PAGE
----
To fix scholarly publishing, decouple credentialing from publishing

Last week I contributed to a workshop for science policy officials by the OECD, providing input on how science policy makers could incentivise researchers to make their work available as Open Access. This was, roughly, my contribution.

The workshop description referred to open science as

efforts to make the scientific process more open and inclusive for all relevant actors.

They key word here is inclusive. The idea is that, as a society, we benefit if more people are able to contribute to the body of scientific knowledge.

An important component of inclusivity is affordability. Yes, more people can read research if it is freely available, but if that is done by shifting the costs to authors, there is still a barrier to participating in the scientific process.

So instead, if we want to enable more people to contribute to the body of scientific knowledge, we need to bring down the costs of doing so. Of course, making things cheaper sounds good in theory, but is it actually possible in practice?

Luckily, when it comes to scholarly publishing, there is every reason to believe it can be cheaper. There’s two reasons for this.

  1. Unlike practically every other publishing industry (movies, music, etc.), the price of scholarly publishing has only increased with the advent of the internet.
  2. The major scholarly publishers report profit margins of 30–40%, year after year. These numbers are typical (or even at the high end) of luxury brands — in other words, of exclusive goods, which are not inclusive by definition.

So why is the price of scholarly publishing so high? To answer that, let’s look at another excerpt of the workshop description:

already, in some disciplines, publishing papers in peer-reviewed journals is no longer the main mechanism for communicating scientific results

In some disciplines, authors first share their work on arXiv. Fellow researchers can then immediately read this work, albeit with a critical eye — it has not been peer reviewed yet. If they notice potential improvements to the work, they can report it to the author, who then incorporates that in a new version uploaded to arXiv.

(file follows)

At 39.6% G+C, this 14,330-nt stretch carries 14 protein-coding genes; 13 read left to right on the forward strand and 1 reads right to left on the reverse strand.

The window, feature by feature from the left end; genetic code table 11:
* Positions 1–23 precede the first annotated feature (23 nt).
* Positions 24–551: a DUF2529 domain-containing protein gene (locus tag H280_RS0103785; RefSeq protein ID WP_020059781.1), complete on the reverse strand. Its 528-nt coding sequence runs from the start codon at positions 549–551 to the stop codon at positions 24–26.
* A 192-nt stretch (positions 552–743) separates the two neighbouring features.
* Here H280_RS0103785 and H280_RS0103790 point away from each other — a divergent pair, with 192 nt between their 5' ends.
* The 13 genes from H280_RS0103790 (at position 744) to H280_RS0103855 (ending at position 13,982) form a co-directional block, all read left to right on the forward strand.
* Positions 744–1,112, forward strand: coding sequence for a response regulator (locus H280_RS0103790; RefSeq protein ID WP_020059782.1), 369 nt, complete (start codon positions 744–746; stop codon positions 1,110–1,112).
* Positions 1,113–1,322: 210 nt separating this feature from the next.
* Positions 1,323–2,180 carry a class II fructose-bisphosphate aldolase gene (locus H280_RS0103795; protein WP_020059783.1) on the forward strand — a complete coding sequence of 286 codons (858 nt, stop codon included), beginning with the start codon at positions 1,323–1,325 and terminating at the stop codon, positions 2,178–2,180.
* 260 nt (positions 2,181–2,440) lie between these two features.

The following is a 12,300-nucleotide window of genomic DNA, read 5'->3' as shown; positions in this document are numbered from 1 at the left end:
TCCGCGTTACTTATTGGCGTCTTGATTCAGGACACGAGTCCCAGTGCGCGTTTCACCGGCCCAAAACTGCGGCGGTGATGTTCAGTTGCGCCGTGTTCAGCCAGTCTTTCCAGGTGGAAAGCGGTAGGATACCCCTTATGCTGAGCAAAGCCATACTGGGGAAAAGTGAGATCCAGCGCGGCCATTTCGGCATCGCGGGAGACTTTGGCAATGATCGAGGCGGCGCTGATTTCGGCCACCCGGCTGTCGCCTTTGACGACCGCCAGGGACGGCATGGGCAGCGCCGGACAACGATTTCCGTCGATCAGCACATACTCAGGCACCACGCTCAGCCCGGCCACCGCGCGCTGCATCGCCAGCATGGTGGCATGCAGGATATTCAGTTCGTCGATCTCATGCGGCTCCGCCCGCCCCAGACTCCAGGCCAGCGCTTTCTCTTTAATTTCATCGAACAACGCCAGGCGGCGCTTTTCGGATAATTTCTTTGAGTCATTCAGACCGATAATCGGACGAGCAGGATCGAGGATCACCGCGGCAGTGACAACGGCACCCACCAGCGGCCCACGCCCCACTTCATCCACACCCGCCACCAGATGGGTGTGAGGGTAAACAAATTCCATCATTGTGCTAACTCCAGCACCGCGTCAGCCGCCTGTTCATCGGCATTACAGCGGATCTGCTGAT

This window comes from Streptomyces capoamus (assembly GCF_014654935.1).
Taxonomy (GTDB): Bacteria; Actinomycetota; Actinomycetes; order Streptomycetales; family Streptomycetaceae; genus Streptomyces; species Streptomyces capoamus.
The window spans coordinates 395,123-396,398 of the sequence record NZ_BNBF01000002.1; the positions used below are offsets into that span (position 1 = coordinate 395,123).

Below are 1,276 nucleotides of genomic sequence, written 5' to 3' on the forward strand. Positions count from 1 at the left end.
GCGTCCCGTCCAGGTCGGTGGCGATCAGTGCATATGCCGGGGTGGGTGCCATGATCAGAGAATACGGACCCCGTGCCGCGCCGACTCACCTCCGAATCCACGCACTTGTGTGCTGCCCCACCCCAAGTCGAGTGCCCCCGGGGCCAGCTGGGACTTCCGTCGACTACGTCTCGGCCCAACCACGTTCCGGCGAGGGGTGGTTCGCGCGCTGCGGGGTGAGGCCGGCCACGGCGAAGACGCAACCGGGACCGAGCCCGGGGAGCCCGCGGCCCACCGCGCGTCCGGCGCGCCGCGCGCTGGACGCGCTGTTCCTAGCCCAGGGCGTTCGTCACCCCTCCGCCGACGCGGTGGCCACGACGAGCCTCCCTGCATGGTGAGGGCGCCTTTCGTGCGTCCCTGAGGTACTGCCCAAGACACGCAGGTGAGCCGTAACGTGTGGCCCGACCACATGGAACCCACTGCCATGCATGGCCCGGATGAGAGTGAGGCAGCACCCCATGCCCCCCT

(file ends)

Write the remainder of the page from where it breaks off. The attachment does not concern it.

When — and this is the kicker — the author then considers the work “good enough”, it is submitted to a journal.

In other words: the article has already been archived and distributed, it has already received peer review, and yet the author still feels the need to submit it to a journal!

This indicates that the primary value of a journal — one that researchers are willing to pay good public money for — is credentialing. It’s the brand that they pay for. And when businesses do not compete on price or services provided, but on brand, prices rise and affordability decreases.

Another example of this playing out is that, despite providing practically identical services at a higher price, Nature’s Scientific Reports has overtaken PLOS One as the largest journal. Its primary differentiator? The Nature brand.

The question then is: how can we bring down the costs of scholarly publishing?

For the scientific policy advisors at the OECD, my answer to that question is that we should decouple the evaluation of researchers from the publishing process. If researchers are evaluated on the quality of their research instead of the journal it was published in, that would remove their need to pay whatever amount of public money a publisher asks of them just to obtain career credentials.

My message to researchers is similar: find ways to promote your academic work that are independent of the journal it’s published in. I’m working on one such method with Flockademic: by bundling your research together on your academic profile, your research promotes you instead of the journal it’s published in.


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